Ooblets Developer Glumberland Announces Epic Exclusivity In Very Intriguing Fashion

A very good lesson in public relations.
The floss before the storm.
The floss before the storm. Glumberland

The existence of the Epic Games Store and its ways of breaking through the PC gaming market has been nothing short of a long-winded and ongoing controversy. Whenever a developer or a publisher comes out and says that their game is going to be exclusive for at least a year on the Epic Games Store, it’s bound to be talked about, in particular due to most games being marketed before as games that will also release on Steam.

Whatever your take on this matter is, however, there is one thing to gather from almost all of these announcements: they’re often as blunt as possible, and with very little things said. While this may anger some consumers for a while, with this way you are not adding fuel to the fire. It’s probably a lesson that Ooblets developer Glumberland will look on in the future, and one that will kind of serve as a reminder to all future developers who wish to take the deal with the Epic Games Store.

In a blog post on the official site of Ooblets, the developers behind the life simulation sim made their announcement of the Epic Games Store exclusivity. However, unlike others who came before them, which were at the very least passive and to the point, Glumberland developers Rebecca Cordingley and Ben Wasser felt the need to stretch out this PSA into a long-winded and defensive stream of thought about the entire matter. You can check out the entire thing and see for yourself if the whole post was necessary.

Here’s a pretty hot take: of all the ways to announce you’ve gone Epic-exclusive, this is probably the worst one. As much as people take the plights of smaller developers pretty seriously, customers won’t take too kindly to being talked down like children who don't understand how the world works and whose opinions don't matter. Playing the whole issue down by comparing it to real-world issues like climate change and human rights is not that commendable either; by that line of reasoning, people will have no reason to take your game, or your own plights as a developer, seriously.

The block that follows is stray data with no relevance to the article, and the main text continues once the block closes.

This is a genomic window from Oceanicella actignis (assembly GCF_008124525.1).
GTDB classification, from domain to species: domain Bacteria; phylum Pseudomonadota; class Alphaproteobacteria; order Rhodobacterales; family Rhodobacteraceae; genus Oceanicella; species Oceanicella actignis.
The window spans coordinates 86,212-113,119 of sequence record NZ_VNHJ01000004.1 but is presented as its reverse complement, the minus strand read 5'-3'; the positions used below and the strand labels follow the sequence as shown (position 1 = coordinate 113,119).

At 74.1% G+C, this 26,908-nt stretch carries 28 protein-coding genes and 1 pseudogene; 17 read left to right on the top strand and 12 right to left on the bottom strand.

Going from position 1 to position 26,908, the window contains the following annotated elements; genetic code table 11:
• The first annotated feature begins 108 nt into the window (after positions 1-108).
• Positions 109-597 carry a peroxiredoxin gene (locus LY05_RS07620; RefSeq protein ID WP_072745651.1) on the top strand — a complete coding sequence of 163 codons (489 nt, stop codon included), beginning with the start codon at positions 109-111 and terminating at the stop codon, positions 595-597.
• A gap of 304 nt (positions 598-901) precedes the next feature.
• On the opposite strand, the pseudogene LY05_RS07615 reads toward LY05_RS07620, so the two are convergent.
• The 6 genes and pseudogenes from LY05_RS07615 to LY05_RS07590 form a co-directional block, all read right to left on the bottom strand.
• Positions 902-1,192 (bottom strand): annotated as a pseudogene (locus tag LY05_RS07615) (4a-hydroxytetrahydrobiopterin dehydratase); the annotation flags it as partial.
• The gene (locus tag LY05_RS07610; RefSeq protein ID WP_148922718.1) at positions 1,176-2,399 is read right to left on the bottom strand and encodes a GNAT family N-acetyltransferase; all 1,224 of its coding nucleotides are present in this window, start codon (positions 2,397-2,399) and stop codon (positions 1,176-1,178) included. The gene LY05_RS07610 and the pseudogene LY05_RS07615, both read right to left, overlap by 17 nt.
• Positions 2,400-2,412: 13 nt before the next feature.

This brings me to the question of what exactly was the point being made here. Sure, you can chalk it up as wanting to make a statement about why you took the deal, but I feel like it should've ended there. Funnily enough, the developers got the point across in a few words, which is all they had to say in the first place.

"Because Epic doesn’t yet have the same market share as their competitors, they offered us a minimum guarantee on sales that would match what we’d be wanting to earn if we were just selling Ooblets across all the stores," the post reads. "That takes a huge burden of uncertainty off of us because now we know that no matter what, the game won’t fail and we won’t be forced to move back in with our parents (but we do love and appreciate you, parents!)."

This is the crux of the argument, and if the whole post was condensed to this, then I feel like there wouldn't be any real backlash behind it. Sure, some of the more involved drama happening behind the scenes like the game's Discord and Patreon may bubble up eventually, but in the end Glumberland will be saving themselves the pain of having to deal with backlash. However, the overly long post came across condescending at times, and I kind of wonder why they felt the need to announce exclusivity like this in the first place. There's nothing to be gained, and keeping it short, sweet and to the point could have achieved what was needed to be said - that Ooblets is now an Epic exclusive, and that you did it to not have to worry about sales anymore, since Epic essentially paid for the game and its 'success' upfront.

In all honesty, it’s always nice to see smaller developers make it and have some kind of fallback plan in the Epic deals they take. Taking everything into consideration, players who are looking forward to Ooblets get a better-funded game thanks to the financial support, all without the developer worrying whether or not it will sell. Sure, it speaks volumes about a developer's confidence in the product they’re selling, but in the end it’s part of business, and as far as everybody’s concerned exclusivity within the gaming industry isn't illegal. Having said that, throwing gasoline over an already burning wreck is only asking for trouble, and that might’ve cost Ooblets in the long run. Such a damn shame, too, because the game looks half-decent – yet every time someone hears of it now, they’ll be thinking of lines about Marxism and passive-aggressive statements about the value of exclusive titles.

Ooblets will be releasing on the Xbox One and PC via the Epic Games Store sometime later this year.

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